Oregon Poker – Legal Status In 2017
The state of Oregon has some good options when it comes to real money land-based gambling. There are Native American casinos scattered across the Beaver State, along with a racetrack where bets can be placed on horse races. Add to that a state lottery (which includes a video gaming element) and legal charitable real money betting, and you’ll see Oregon’s gambling laws are somewhere in America’s political middle.
In terms of real cash tribal casinos, Oregon currently has nine facilities in operation – all licensed via compact agreements signed with the state. You’ll find all the usual table games on offer, including poker and roulette, along with a big selection of slot machines for your entertainment. Thus far Oregon has resisted moves to allow commercial casinos to be introduced.
Oregon’s one licensed racetrack venue (with regular meets) is Portland Meadows, which is home to thoroughbred and quarter horse races. Pari-mutuel real cash betting is legal, as is off-track betting at licensed establishments throughout the state. Simulcast real money betting on horse racing is in the mix too, which allows punters to place wagers on races happening elsewhere.
OR residents and visitors to the state can take part in charitable betting games, such as bingo and raffles, providing there is no real cash prize up for grabs. The state lottery just celebrated its 30th anniversary and continues to offer huge prizes. Millions of dollars have been raised to fund good causes in the state by the lottery, which incorporates video lottery machines in its offering.
On this page you will learn:
- Do’s and Dont’s of online poker in OR
- Oregon’s legal position on Internet poker
- Simple ways to gamble in USD
What’s on this page?
Online Gambling Law in Oregon
Oregon law does address the act of a business or individual accepting payments online in relation to real cash gambling, but there is no direct reference we can find to the act of online gambling itself. That being said, seeing as Internet gambling is not included in the permitted list of gambling activities in the state, we can only conclude it is classed as illegal.
As things stand, only three states in the U.S. have legalized some form of online real cash gambling – being New Jersey, Delaware and Nevada. They did so after prompting from the Federal Government, who backtracked on their Wire Act and encouraged all 50 states to pursue their own agenda when it came to Internet gambling.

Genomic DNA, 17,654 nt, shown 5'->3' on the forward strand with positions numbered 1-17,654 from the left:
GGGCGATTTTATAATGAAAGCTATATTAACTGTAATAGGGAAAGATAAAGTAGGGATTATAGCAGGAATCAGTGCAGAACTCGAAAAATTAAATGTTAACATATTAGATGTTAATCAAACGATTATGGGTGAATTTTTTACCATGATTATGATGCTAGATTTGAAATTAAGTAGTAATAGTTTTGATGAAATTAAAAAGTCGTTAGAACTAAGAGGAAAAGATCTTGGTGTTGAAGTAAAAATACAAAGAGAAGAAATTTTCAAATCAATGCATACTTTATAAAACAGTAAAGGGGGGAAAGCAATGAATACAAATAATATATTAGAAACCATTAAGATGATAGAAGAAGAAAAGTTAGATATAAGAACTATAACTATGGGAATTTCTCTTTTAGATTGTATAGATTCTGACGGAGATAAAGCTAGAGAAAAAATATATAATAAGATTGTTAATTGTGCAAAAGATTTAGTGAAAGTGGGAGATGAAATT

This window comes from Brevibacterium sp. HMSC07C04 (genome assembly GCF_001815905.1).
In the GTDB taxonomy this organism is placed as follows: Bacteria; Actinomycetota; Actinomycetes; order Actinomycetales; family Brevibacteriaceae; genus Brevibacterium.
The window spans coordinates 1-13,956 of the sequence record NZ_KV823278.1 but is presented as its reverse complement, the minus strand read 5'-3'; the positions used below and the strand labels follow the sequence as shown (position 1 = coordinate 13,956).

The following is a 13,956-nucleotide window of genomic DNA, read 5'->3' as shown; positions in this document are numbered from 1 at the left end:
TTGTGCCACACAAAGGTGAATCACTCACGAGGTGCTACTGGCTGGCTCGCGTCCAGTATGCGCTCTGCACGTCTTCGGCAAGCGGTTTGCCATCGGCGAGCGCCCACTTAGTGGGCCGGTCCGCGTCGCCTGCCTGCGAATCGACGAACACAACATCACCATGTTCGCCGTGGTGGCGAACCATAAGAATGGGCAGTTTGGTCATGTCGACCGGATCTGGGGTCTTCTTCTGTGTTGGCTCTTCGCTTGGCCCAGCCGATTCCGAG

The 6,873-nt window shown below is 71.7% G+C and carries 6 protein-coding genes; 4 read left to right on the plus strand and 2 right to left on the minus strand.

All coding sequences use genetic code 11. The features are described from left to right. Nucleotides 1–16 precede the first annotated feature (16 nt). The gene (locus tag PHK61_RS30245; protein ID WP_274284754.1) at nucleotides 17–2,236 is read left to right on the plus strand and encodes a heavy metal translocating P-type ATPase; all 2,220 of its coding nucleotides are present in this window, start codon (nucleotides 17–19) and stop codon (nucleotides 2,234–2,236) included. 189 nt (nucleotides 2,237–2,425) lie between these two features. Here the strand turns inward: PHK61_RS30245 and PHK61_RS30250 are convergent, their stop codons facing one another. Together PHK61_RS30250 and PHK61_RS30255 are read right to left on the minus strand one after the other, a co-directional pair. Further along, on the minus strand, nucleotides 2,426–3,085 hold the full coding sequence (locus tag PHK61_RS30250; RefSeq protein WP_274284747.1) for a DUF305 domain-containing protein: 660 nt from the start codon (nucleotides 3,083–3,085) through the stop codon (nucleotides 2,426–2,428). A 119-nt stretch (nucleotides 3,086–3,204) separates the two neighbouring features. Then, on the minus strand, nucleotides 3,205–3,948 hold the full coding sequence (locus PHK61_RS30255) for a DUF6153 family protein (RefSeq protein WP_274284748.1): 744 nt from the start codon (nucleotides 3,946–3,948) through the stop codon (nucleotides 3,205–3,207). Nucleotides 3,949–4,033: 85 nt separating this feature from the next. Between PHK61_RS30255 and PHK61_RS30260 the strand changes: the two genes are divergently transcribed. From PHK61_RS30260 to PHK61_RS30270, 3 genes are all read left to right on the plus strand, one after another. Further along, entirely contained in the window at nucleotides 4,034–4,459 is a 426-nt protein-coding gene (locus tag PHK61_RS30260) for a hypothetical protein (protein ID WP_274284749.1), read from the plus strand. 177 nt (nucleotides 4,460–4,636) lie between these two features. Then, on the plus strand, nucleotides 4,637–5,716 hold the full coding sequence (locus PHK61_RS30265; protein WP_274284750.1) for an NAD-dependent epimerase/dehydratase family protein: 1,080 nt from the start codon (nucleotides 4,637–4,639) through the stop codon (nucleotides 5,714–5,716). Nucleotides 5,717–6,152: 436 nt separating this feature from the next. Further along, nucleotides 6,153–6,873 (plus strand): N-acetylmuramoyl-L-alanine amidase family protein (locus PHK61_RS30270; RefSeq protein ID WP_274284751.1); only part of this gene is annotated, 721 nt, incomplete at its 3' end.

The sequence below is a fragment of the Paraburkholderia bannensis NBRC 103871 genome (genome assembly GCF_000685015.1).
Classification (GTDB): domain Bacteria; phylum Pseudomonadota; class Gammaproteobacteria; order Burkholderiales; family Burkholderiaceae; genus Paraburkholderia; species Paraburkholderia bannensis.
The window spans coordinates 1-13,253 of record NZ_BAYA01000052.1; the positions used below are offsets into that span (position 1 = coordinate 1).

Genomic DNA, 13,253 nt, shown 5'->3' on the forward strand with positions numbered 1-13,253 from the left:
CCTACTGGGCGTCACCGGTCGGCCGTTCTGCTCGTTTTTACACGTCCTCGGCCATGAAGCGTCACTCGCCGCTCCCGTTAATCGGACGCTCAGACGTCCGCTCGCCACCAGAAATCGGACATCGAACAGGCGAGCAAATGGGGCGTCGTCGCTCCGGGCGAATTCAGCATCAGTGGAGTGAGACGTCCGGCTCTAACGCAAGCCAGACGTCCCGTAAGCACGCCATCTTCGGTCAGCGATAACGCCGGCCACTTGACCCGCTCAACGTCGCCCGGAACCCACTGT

Can Players from Oregon Play Online Poker?
Players from Oregon should have no trouble at all accessing online real cash poker websites. There are a good number of sites that will accept their registration and - in theory at least - you could be playing at the virtual poker tables in a matter of minutes.
We would stress to point out here that picking the right online poker site is vital. There will always be some sites that are set up to defraud you, or steal your details, and you can never be too careful when playing online for real cash. The best course of action is to reference respected review sites and get as much feedback as possible from trusted sources before landing on the site you choose to play at.
Video lottery machines are a hot topic in Oregon politics right now. Around 2,500 machines are reportedly, “the main source of revenue for the lottery,” and there’s a bill in process right now that calls for detailed research into the economic climate in which each machine is currently placed.
The idea behind the bill is to help solve an age-old problem with state lotteries – the accusation that they end up being a drain on the poor.
Oregon is far from the worst U.S. state to find yourself in if you’re seeking out the thrills of real money gambling. There are Native American casinos, you have a racetrack and off-track betting, and the lottery is available in various guises.
The History of Gambling in Oregon
Oregon’s modern gambling history began with the opening of Portland Meadows in 1946. Pari-mutuel betting on horse races continues to this day at the track, with the addition of off-track betting arriving with new legislation in 1997.
It was in the late 1980s that the nine Native American tribes of Oregon were given permission to pursue compacts for tribal casinos. Soon enough all nine agreed compacts and OR now boasts nine fully functional tribal casinos. Oregon’s state lottery was born in 1984, and in the early 1990s the lottery commission made a big push towards using real money video gambling terminals. Real money video poker and line machines are now widespread.
Regulated Gambling Options in Oregon
The following would be classed as regulated real cash gambling options in Oregon.
The Future of Regulated Online Gambling in Oregon
There’s no evidence to suggest Oregon is aggressively pursuing the legalization of online real money gambling right now. However, one might argue that the state’s openness to video poker and line machines would surely suggest lawmakers might be amenable to the notion.
The most likely conclusion to draw is that Oregon, like many other states, is waiting to see how things turn out in New Jersey, Delaware and Nevada, before making a move on online real cash gambling. Should those states enjoy huge cash and bring in spectacular tax revenue, OR could well be tempted to join the party.
The Bottom Line
Oregon has some excellent options when it comes to real cash gambling, but it’s unclear what’s next for the state. Could we see further expansion? You wouldn’t rule it out, especially if the existing gambling ventures continue to generate huge funds for the state.
- Oregon State Police: Gaming Division FAQ
- Oregonlaws.com: Internet Gambling
- Oregon Lottery: Bill Would Map Video Gambling Machines Against Neighborhood Wealth